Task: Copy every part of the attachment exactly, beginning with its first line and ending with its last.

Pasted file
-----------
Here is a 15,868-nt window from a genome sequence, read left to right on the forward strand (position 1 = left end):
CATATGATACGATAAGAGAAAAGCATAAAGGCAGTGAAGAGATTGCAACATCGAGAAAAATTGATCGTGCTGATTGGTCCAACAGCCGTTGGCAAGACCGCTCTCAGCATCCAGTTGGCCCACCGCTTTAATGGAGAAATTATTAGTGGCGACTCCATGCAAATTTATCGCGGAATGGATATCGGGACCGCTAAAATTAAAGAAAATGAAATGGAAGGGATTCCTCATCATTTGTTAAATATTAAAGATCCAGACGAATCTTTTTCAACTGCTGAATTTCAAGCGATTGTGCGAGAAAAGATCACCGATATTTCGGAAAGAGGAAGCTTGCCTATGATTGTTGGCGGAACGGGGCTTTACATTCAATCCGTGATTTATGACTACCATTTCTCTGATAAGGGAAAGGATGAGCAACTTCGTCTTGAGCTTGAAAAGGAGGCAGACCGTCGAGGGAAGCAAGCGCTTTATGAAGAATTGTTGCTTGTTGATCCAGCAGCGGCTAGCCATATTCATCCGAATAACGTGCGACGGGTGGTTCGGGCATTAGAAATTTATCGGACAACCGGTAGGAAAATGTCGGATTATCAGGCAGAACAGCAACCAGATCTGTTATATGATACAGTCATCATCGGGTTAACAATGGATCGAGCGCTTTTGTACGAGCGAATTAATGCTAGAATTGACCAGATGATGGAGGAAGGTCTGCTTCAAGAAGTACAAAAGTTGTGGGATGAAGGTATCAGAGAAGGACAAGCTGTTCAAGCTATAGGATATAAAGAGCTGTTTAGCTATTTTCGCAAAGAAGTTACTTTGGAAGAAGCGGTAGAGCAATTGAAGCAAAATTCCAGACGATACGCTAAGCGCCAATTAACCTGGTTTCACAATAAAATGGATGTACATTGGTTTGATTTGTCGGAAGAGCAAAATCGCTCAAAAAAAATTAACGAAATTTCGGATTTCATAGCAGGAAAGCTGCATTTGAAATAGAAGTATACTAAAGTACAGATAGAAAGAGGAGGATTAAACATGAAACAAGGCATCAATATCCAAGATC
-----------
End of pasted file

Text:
Here is a 15,868-nt window from a genome sequence, read left to right on the forward strand (position 1 = left end):
CATATGATACGATAAGAGAAAAGCATAAAGGCAGTGAAGAGATTGCAACATCGAGAAAAATTGATCGTGCTGATTGGTCCAACAGCCGTTGGCAAGACCGCTCTCAGCATCCAGTTGGCCCACCGCTTTAATGGAGAAATTATTAGTGGCGACTCCATGCAAATTTATCGCGGAATGGATATCGGGACCGCTAAAATTAAAGAAAATGAAATGGAAGGGATTCCTCATCATTTGTTAAATATTAAAGATCCAGACGAATCTTTTTCAACTGCTGAATTTCAAGCGATTGTGCGAGAAAAGATCACCGATATTTCGGAAAGAGGAAGCTTGCCTATGATTGTTGGCGGAACGGGGCTTTACATTCAATCCGTGATTTATGACTACCATTTCTCTGATAAGGGAAAGGATGAGCAACTTCGTCTTGAGCTTGAAAAGGAGGCAGACCGTCGAGGGAAGCAAGCGCTTTATGAAGAATTGTTGCTTGTTGATCCAGCAGCGGCTAGCCATATTCATCCGAATAACGTGCGACGGGTGGTTCGGGCATTAGAAATTTATCGGACAACCGGTAGGAAAATGTCGGATTATCAGGCAGAACAGCAACCAGATCTGTTATATGATACAGTCATCATCGGGTTAACAATGGATCGAGCGCTTTTGTACGAGCGAATTAATGCTAGAATTGACCAGATGATGGAGGAAGGTCTGCTTCAAGAAGTACAAAAGTTGTGGGATGAAGGTATCAGAGAAGGACAAGCTGTTCAAGCTATAGGATATAAAGAGCTGTTTAGCTATTTTCGCAAAGAAGTTACTTTGGAAGAAGCGGTAGAGCAATTGAAGCAAAATTCCAGACGATACGCTAAGCGCCAATTAACCTGGTTTCACAATAAAATGGATGTACATTGGTTTGATTTGTCGGAAGAGCAAAATCGCTCAAAAAAAATTAACGAAATTTCGGATTTCATAGCAGGAAAGCTGCATTTGAAATAGAAGTATACTAAAGTACAGATAGAAAGAGGAGGATTAAACATGAAACAAGGCATCAATATCCAAGATC